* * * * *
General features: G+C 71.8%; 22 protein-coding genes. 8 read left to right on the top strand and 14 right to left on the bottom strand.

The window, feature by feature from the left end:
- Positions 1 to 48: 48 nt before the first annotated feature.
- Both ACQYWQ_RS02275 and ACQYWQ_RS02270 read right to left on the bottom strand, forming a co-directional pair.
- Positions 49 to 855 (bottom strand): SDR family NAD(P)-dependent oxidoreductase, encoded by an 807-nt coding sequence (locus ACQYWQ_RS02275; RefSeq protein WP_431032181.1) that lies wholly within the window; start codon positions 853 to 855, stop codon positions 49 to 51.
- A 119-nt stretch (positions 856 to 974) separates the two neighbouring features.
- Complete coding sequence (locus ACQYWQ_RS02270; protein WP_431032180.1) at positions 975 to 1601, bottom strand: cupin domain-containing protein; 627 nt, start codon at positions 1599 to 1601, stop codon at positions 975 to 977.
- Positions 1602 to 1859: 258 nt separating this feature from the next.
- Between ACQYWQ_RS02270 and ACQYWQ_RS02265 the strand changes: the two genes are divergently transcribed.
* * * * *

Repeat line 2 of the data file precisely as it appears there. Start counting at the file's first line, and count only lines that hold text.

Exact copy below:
The window, feature by feature from the left end: